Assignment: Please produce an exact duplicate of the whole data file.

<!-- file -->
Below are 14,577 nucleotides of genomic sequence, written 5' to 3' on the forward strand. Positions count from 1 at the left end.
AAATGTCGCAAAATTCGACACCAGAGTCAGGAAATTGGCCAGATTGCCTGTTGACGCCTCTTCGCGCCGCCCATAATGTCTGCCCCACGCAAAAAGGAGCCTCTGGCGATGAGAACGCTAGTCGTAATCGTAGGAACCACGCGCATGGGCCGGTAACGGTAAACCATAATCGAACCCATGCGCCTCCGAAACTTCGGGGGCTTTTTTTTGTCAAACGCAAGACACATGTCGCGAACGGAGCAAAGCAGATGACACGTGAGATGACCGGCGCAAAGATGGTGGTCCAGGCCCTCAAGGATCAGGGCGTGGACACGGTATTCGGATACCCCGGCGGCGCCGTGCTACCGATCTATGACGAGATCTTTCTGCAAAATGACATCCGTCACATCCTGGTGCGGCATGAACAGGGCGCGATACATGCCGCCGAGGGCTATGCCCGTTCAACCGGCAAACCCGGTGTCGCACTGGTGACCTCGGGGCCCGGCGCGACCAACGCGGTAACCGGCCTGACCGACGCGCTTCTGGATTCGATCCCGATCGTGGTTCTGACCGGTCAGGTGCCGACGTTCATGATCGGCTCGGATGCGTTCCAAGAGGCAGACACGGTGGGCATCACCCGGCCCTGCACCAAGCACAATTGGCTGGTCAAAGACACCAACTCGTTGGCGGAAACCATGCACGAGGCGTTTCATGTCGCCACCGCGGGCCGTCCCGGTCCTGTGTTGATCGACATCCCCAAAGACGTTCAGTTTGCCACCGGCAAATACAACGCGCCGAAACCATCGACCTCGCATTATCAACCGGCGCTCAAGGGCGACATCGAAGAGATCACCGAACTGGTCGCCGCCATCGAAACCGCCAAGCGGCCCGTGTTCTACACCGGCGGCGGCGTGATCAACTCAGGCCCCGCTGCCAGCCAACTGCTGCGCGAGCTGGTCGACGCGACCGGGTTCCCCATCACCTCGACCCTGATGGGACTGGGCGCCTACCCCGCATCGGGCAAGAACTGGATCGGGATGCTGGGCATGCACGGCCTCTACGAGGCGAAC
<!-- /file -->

Below are 14,577 nucleotides of genomic sequence, written 5' to 3' on the forward strand. Positions count from 1 at the left end.
AAATGTCGCAAAATTCGACACCAGAGTCAGGAAATTGGCCAGATTGCCTGTTGACGCCTCTTCGCGCCGCCCATAATGTCTGCCCCACGCAAAAAGGAGCCTCTGGCGATGAGAACGCTAGTCGTAATCGTAGGAACCACGCGCATGGGCCGGTAACGGTAAACCATAATCGAACCCATGCGCCTCCGAAACTTCGGGGGCTTTTTTTTGTCAAACGCAAGACACATGTCGCGAACGGAGCAAAGCAGATGACACGTGAGATGACCGGCGCAAAGATGGTGGTCCAGGCCCTCAAGGATCAGGGCGTGGACACGGTATTCGGATACCCCGGCGGCGCCGTGCTACCGATCTATGACGAGATCTTTCTGCAAAATGACATCCGTCACATCCTGGTGCGGCATGAACAGGGCGCGATACATGCCGCCGAGGGCTATGCCCGTTCAACCGGCAAACCCGGTGTCGCACTGGTGACCTCGGGGCCCGGCGCGACCAACGCGGTAACCGGCCTGACCGACGCGCTTCTGGATTCGATCCCGATCGTGGTTCTGACCGGTCAGGTGCCGACGTTCATGATCGGCTCGGATGCGTTCCAAGAGGCAGACACGGTGGGCATCACCCGGCCCTGCACCAAGCACAATTGGCTGGTCAAAGACACCAACTCGTTGGCGGAAACCATGCACGAGGCGTTTCATGTCGCCACCGCGGGCCGTCCCGGTCCTGTGTTGATCGACATCCCCAAAGACGTTCAGTTTGCCACCGGCAAATACAACGCGCCGAAACCATCGACCTCGCATTATCAACCGGCGCTCAAGGGCGACATCGAAGAGATCACCGAACTGGTCGCCGCCATCGAAACCGCCAAGCGGCCCGTGTTCTACACCGGCGGCGGCGTGATCAACTCAGGCCCCGCTGCCAGCCAACTGCTGCGCGAGCTGGTCGACGCGACCGGGTTCCCCATCACCTCGACCCTGATGGGACTGGGCGCCTACCCCGCATCGGGCAAGAACTGGATCGGGATGCTGGGCATGCACGGCCTCTACGAGGCGAAC